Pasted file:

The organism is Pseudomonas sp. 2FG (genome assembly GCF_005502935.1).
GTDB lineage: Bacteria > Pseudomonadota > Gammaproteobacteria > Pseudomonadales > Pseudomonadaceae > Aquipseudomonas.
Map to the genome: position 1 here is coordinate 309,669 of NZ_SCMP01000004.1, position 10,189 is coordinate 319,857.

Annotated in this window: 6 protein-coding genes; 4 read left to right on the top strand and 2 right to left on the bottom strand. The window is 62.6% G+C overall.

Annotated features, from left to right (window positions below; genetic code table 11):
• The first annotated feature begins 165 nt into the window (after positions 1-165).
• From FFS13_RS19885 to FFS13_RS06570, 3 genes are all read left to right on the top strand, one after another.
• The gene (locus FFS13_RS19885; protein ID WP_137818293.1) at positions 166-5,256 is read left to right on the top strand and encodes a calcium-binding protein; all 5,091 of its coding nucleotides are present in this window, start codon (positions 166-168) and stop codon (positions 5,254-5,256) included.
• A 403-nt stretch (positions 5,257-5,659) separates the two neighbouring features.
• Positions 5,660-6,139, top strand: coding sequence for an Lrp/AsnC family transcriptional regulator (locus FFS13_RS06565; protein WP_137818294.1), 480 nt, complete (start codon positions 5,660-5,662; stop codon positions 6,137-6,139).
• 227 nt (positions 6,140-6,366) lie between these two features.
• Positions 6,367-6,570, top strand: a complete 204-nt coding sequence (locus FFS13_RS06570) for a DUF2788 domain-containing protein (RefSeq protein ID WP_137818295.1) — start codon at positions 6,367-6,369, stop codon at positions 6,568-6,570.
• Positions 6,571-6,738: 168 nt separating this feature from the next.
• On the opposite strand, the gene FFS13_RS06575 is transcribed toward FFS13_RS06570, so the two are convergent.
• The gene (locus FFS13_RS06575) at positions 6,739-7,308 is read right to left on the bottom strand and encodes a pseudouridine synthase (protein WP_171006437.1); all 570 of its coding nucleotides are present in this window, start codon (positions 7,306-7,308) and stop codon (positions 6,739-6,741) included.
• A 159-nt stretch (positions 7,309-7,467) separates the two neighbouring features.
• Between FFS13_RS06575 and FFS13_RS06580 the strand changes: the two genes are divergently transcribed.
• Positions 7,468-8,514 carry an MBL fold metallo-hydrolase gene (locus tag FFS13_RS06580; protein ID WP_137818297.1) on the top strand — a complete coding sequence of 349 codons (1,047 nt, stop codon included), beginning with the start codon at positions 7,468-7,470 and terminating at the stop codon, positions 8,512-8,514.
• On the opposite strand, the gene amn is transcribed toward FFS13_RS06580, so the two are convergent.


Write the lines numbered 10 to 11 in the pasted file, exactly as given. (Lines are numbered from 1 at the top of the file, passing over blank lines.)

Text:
• Positions 5,660-6,139, top strand: coding sequence for an Lrp/AsnC family transcriptional regulator (locus FFS13_RS06565; protein WP_137818294.1), 480 nt, complete (start codon positions 5,660-5,662; stop codon positions 6,137-6,139).
• 227 nt (positions 6,140-6,366) lie between these two features.